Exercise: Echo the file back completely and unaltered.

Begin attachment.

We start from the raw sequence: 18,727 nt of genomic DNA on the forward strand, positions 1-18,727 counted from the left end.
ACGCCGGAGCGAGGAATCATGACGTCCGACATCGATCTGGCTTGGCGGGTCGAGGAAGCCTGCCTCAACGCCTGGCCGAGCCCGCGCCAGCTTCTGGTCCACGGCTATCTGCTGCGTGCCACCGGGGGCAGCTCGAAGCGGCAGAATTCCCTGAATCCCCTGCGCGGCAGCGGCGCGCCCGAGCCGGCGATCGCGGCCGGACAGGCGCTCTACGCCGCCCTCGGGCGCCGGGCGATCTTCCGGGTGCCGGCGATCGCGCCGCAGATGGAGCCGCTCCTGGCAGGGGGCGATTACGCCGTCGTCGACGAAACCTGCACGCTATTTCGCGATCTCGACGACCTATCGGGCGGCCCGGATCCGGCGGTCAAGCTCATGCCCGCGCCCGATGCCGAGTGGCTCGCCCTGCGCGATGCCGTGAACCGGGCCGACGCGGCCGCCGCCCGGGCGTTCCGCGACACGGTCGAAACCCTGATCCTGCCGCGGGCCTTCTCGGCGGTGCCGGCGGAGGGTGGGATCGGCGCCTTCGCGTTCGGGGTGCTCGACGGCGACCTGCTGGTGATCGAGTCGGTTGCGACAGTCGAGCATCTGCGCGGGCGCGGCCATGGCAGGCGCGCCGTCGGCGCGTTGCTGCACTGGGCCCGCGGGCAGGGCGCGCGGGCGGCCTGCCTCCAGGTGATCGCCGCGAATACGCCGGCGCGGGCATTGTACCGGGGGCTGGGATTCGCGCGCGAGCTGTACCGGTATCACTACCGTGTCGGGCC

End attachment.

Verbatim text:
We start from the raw sequence: 18,727 nt of genomic DNA on the forward strand, positions 1-18,727 counted from the left end.
ACGCCGGAGCGAGGAATCATGACGTCCGACATCGATCTGGCTTGGCGGGTCGAGGAAGCCTGCCTCAACGCCTGGCCGAGCCCGCGCCAGCTTCTGGTCCACGGCTATCTGCTGCGTGCCACCGGGGGCAGCTCGAAGCGGCAGAATTCCCTGAATCCCCTGCGCGGCAGCGGCGCGCCCGAGCCGGCGATCGCGGCCGGACAGGCGCTCTACGCCGCCCTCGGGCGCCGGGCGATCTTCCGGGTGCCGGCGATCGCGCCGCAGATGGAGCCGCTCCTGGCAGGGGGCGATTACGCCGTCGTCGACGAAACCTGCACGCTATTTCGCGATCTCGACGACCTATCGGGCGGCCCGGATCCGGCGGTCAAGCTCATGCCCGCGCCCGATGCCGAGTGGCTCGCCCTGCGCGATGCCGTGAACCGGGCCGACGCGGCCGCCGCCCGGGCGTTCCGCGACACGGTCGAAACCCTGATCCTGCCGCGGGCCTTCTCGGCGGTGCCGGCGGAGGGTGGGATCGGCGCCTTCGCGTTCGGGGTGCTCGACGGCGACCTGCTGGTGATCGAGTCGGTTGCGACAGTCGAGCATCTGCGCGGGCGCGGCCATGGCAGGCGCGCCGTCGGCGCGTTGCTGCACTGGGCCCGCGGGCAGGGCGCGCGGGCGGCCTGCCTCCAGGTGATCGCCGCGAATACGCCGGCGCGGGCATTGTACCGGGGGCTGGGATTCGCGCGCGAGCTGTACCGGTATCACTACCGTGTCGGGCC